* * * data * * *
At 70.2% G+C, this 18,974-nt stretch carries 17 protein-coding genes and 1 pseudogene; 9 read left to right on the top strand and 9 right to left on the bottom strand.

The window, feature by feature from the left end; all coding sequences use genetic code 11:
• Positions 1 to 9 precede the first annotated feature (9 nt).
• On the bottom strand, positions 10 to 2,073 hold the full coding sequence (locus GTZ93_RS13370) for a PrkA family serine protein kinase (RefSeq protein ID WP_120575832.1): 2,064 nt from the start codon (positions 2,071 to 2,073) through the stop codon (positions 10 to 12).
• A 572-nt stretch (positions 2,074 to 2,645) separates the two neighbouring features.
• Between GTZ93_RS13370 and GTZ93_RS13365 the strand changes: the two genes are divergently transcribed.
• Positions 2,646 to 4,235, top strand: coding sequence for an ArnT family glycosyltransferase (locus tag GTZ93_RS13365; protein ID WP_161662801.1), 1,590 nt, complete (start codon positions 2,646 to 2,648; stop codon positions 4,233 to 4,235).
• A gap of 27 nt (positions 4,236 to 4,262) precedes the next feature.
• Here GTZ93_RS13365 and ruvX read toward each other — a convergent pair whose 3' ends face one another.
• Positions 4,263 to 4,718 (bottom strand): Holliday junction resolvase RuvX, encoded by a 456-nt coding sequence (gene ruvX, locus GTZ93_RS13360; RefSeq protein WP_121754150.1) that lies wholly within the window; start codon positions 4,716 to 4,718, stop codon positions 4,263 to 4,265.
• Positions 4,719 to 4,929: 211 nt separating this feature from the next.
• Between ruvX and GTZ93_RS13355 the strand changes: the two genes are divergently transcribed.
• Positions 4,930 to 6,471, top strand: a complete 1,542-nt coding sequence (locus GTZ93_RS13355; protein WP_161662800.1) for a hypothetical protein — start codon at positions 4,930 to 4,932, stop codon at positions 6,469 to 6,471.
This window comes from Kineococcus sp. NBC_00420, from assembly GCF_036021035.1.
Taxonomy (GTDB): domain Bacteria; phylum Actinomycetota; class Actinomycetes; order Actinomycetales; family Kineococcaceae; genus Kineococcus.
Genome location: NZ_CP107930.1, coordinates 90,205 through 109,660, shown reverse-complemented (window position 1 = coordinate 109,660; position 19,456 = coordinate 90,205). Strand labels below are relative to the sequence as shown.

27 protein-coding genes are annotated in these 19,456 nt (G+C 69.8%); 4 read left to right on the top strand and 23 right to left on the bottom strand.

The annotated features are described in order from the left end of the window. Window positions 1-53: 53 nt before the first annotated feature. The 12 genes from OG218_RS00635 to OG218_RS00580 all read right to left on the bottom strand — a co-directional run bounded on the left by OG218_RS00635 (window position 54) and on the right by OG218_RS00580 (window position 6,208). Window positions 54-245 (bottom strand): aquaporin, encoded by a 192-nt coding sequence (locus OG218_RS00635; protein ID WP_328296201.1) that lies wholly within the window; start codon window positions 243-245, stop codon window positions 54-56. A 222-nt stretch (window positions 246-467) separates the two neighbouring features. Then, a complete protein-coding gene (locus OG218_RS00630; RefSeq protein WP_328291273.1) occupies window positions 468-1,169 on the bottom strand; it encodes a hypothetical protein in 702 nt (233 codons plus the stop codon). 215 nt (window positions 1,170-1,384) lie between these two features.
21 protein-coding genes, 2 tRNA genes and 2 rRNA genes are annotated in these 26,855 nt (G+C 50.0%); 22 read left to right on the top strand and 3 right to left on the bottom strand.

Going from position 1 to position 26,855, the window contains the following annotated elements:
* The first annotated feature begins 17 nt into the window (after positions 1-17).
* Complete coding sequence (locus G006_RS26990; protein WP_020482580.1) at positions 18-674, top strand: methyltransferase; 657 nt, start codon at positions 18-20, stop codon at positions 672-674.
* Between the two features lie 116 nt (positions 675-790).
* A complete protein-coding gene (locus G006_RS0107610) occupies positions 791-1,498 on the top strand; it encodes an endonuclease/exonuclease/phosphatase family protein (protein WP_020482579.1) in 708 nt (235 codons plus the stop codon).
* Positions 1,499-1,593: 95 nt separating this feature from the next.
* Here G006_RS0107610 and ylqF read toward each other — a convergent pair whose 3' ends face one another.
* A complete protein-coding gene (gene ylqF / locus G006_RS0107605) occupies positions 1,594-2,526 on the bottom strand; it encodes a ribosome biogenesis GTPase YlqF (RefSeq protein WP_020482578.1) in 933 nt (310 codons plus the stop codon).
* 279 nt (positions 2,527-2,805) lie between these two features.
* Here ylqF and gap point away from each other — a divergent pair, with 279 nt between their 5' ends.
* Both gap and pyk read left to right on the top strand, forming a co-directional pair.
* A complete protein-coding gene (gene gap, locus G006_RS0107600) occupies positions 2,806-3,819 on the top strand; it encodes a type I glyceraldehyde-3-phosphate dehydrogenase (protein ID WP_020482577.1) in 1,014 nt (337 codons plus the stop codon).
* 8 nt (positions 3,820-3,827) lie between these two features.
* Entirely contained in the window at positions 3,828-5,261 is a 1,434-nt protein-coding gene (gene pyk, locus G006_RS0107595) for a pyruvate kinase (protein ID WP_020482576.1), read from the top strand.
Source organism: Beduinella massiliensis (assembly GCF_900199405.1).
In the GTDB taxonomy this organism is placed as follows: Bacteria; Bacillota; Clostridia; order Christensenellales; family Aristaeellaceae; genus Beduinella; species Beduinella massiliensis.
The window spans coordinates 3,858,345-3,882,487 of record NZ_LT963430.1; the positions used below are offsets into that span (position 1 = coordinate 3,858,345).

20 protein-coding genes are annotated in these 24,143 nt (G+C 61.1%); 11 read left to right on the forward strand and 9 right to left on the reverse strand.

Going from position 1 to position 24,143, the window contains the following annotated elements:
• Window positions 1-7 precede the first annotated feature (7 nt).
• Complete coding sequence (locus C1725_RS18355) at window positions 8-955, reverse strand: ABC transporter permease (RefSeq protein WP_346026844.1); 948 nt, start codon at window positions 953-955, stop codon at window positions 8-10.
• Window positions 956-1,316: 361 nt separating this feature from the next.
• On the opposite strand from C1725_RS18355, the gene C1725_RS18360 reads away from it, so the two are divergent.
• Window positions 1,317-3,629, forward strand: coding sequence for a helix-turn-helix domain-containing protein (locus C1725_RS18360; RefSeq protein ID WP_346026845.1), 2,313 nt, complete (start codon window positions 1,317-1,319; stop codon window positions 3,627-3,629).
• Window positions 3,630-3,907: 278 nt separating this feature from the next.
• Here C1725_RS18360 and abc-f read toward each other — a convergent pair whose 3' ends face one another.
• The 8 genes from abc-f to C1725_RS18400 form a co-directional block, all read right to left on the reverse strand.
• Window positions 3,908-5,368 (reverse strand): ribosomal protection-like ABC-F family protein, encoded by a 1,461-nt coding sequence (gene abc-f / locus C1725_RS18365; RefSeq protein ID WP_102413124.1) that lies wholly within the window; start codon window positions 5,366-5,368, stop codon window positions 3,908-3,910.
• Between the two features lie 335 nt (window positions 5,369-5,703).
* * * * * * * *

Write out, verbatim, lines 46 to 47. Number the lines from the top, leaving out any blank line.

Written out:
• The 8 genes from abc-f to C1725_RS18400 form a co-directional block, all read right to left on the reverse strand.
• Window positions 3,908-5,368 (reverse strand): ribosomal protection-like ABC-F family protein, encoded by a 1,461-nt coding sequence (gene abc-f / locus C1725_RS18365; RefSeq protein ID WP_102413124.1) that lies wholly within the window; start codon window positions 5,366-5,368, stop codon window positions 3,908-3,910.